This is just a quick blog post to tell y'all that there is a new mit.edu. It was designed and built by the same agency, Upstatement, that is redesigning admissions and SFS. Elizabeth and I were both on the core team that helped set the early cultural conditions and priorities for this site, though it was carried through by the team at MIT Communications, whose director, Nate Nickerson, wrote the following this morning:
The homepage we replace has given good service to the Institute. Since its launch in 2009, it has maintained a straightforward and uncommon aesthetic: a single “Spotlight” image surrounded by links to sites from around MIT. (And that basic approach had been established years before.) The page has been well-liked and well-used.
But research of our audiences showed us that it was time to make some changes. First, we wanted to transform the Search function. We sought not just to make it perform better (it’s both highly used and a frequent source of frustration, we learned), but also to make it say something about MIT: that we prize utility, practicality, serendipity, exploration, and fun. What you see here is just a beginning; we will be eager over time to find new ways to make Search satisfy and delight our visitors.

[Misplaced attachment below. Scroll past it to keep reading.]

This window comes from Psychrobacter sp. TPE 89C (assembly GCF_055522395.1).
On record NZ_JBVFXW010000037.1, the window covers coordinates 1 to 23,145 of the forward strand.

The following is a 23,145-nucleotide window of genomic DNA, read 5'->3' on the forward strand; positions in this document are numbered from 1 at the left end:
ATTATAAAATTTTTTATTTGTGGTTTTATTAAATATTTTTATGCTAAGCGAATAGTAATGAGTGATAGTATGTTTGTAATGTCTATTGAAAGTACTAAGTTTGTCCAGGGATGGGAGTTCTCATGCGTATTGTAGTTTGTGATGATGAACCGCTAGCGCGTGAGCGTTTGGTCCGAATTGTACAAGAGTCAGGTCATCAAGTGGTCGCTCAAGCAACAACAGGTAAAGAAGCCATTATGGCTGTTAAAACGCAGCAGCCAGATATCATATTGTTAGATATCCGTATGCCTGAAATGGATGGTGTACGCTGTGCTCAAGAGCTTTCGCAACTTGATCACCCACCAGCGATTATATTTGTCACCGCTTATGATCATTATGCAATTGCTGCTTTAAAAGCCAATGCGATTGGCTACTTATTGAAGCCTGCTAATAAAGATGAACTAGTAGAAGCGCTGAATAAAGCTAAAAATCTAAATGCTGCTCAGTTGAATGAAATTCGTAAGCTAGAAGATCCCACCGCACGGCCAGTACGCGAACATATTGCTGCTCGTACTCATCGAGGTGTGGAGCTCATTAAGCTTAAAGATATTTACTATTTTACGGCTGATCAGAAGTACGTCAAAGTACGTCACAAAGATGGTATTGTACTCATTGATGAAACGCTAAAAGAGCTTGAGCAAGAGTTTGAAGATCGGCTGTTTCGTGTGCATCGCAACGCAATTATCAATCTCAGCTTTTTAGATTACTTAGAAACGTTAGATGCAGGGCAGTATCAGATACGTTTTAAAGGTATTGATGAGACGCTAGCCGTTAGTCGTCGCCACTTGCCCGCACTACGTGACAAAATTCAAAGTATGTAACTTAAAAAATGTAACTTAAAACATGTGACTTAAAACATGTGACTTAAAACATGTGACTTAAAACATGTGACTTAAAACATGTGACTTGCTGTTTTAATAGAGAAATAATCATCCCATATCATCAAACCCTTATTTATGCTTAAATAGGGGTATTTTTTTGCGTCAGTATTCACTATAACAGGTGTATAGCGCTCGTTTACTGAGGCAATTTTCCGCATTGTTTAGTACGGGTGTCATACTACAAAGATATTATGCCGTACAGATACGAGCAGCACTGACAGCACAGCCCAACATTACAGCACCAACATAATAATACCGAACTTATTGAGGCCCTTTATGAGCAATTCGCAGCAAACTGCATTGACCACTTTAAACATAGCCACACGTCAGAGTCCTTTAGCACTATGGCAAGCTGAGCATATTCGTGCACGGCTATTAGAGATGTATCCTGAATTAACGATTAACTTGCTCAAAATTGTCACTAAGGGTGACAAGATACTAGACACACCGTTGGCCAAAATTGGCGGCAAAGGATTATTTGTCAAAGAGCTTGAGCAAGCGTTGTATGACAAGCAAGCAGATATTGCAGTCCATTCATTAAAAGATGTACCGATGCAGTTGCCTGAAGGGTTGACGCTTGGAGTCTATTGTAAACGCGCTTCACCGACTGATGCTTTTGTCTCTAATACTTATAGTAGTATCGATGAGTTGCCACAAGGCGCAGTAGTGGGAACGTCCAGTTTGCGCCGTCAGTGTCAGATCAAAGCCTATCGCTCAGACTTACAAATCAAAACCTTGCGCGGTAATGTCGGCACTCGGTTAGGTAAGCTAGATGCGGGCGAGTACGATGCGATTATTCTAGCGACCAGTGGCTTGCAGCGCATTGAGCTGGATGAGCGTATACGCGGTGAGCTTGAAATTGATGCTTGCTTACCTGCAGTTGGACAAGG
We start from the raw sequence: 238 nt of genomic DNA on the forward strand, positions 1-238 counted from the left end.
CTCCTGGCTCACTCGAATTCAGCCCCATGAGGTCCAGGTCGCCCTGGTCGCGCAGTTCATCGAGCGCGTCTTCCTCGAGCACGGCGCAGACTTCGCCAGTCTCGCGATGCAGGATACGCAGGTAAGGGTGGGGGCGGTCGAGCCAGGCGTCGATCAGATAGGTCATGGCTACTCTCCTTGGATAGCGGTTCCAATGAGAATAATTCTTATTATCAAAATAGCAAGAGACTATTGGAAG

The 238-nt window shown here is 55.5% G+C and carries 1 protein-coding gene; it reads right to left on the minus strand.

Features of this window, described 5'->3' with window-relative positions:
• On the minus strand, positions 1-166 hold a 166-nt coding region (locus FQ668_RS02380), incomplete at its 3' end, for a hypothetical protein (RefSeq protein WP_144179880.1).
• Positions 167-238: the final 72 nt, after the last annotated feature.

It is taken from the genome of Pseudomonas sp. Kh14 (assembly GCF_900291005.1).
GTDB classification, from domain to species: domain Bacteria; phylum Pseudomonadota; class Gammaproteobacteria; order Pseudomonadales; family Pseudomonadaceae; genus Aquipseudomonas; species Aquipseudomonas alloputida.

If the left side the new homepage is devoted to utility and self-guided journeys, the right side offers a daily glimpse of the culture and output of MIT. Here we have preserved the daily Spotlight — which we now summarize in brief, bold type that itself (through hyperlinks) serves as a jumping-off point to other destinations at MIT.
In all of this, we required a site that would work well on mobile devices, meet the highest standards of accessibility, and be “light” enough to function usefully in a world of highly variable levels of bandwidth and processing power.
Over the course of this journey, the creative input we received from the MIT community was an embarrassment of riches. Communications colleagues from across MIT put their mark on the work. The Admissions Office partnered with us from the beginning, lending us their high degree of creativity and their deep understanding of current and prospective students. MIT’s senior leadership improved our thinking with energy and encouragement — and in user testing, the Institute’s brilliant students and alumni helped us see things in new ways. Finally, hats off to the creative agency Upstatement, which helped us to be as bold as we were careful. Thank you, all!
I'm excited that this site combines the "radical utility" of this broad search function with the cultural display of the Spotlight section (as well as other easter eggs, like some of the entries in the search loop and the "wallpaper" in the background of results), and that we, as a team, decided to go with something that didn't look like other bootstrap-ey generic universities homepages and instead went for something that tries to be useful to visitors. As Nate says, it'll continue to be developed and enhanced, but I'm pretty happy with it.
What does this mean for admissions/sfs? Well, nothing directly: we're not going to have the same navbar or layout or anything like that. But I imagine that our new sites will have some "family resemblance" to this, like a really thoughtful and fast search, a goal of being extremely useful for the user, and lots of places to pop up with subtle cultural performances that surprise people and get them to click through and learn more about MIT.